April 16, 2024

La Ronge Northerner

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IUD, pill, implant: Ottawa wants to make female contraceptives free

IUD, pill, implant: Ottawa wants to make female contraceptives free

The Canadian government wants to make prescription contraceptives completely free, with Ottawa detailing the first part of its national drug safety plan on Saturday.

Deputy Prime Minister Canadian Chrystia said nine million Canadian women will be offered “highly used” contraceptives such as the IUD (hormonal or copper), hormonal implant, birth control pill or morning-after pill. Freeland during a press conference at a Toronto pharmacy.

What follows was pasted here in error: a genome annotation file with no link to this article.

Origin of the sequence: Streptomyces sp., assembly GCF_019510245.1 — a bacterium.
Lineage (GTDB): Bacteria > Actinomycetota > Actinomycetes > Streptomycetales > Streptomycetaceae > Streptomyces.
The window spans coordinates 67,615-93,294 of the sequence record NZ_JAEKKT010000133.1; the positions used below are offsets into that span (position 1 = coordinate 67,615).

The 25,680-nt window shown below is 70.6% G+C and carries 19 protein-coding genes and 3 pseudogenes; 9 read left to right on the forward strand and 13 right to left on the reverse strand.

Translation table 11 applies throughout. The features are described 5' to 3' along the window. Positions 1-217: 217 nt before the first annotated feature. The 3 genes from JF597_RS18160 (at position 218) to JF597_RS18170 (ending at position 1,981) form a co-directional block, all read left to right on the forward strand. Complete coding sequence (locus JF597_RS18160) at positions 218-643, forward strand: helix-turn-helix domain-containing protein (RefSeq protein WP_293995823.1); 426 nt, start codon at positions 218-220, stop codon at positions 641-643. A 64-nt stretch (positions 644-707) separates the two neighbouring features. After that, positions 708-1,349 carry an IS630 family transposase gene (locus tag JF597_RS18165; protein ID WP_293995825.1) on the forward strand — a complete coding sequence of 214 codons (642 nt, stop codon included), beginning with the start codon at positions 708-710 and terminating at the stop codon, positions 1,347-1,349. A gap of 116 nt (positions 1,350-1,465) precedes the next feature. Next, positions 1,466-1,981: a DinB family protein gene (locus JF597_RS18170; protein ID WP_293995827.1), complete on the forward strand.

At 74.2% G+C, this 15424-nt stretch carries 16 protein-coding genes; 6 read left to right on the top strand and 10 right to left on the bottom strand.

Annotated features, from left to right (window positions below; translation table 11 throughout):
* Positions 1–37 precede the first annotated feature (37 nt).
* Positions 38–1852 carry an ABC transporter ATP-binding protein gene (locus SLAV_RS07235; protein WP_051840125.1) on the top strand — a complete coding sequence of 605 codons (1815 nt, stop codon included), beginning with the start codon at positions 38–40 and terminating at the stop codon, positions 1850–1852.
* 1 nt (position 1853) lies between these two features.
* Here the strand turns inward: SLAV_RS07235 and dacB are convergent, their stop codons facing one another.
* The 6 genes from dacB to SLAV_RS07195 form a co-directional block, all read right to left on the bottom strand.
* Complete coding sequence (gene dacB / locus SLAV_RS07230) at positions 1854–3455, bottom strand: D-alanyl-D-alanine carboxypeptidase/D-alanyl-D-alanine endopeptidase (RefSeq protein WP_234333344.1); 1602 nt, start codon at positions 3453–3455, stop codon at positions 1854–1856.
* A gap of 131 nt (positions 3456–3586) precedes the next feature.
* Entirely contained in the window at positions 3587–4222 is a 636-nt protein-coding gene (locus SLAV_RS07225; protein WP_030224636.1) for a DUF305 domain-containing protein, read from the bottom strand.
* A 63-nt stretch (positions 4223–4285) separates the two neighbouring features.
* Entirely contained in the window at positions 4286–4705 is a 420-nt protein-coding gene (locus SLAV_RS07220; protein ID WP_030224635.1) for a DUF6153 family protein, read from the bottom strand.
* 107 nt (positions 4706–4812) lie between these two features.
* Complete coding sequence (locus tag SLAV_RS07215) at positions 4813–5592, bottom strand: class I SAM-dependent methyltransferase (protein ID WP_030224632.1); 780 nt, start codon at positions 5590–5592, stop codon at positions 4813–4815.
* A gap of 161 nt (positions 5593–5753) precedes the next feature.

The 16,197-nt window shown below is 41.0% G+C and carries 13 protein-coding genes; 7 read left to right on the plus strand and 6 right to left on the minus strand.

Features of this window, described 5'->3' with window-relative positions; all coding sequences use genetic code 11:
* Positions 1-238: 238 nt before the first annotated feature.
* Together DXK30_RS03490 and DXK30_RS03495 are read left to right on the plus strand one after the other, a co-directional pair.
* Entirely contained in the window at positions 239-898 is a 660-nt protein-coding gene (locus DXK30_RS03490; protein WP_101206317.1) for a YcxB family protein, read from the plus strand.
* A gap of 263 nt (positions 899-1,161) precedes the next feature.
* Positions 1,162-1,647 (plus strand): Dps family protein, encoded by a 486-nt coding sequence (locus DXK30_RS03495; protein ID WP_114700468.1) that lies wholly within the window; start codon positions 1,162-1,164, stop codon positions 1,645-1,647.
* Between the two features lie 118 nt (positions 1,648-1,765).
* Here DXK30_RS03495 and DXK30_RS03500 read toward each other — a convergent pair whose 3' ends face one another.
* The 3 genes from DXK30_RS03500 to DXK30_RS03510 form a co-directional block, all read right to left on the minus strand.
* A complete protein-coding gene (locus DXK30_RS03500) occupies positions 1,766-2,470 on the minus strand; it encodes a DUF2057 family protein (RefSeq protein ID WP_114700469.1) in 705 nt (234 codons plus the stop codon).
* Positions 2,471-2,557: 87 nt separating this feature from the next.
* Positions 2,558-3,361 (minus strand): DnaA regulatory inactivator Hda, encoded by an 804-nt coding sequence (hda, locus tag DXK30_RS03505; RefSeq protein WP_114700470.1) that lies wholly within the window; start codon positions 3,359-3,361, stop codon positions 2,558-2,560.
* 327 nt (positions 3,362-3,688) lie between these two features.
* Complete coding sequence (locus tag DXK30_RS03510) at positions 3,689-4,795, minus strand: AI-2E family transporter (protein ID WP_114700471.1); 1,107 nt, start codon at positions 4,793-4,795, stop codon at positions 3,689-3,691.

Prime Minister Justin Trudeau added at X, “Women should be free to choose the contraceptives they need without a barrier — so we make it free.

In Canada, the birth control pill can cost up to 300 Canadian dollars (205 euros) a year, while the hormonal IUD can go for up to 500 dollars per unit, the government notes.

The announcement describes the first part of a bill announced in late February that, once enacted, would represent the largest expansion of its public health system in decades.

The plan would include coverage for diabetes medications like insulin for “more than 3.7 million Canadians.”

However, the cost and associated delays were not disclosed.

The central government now needs to get the agreement of the provinces responsible for health to implement the scheme.

However, some — notably Alberta and Quebec — have already announced they don't want to participate in the plan.

The drug plan follows lengthy negotiations between Prime Minister Justin Trudeau's minority Liberal government and his left-wing ally in parliament. The New Democratic Party (NDP) had conditioned its support on implementation of the plan.

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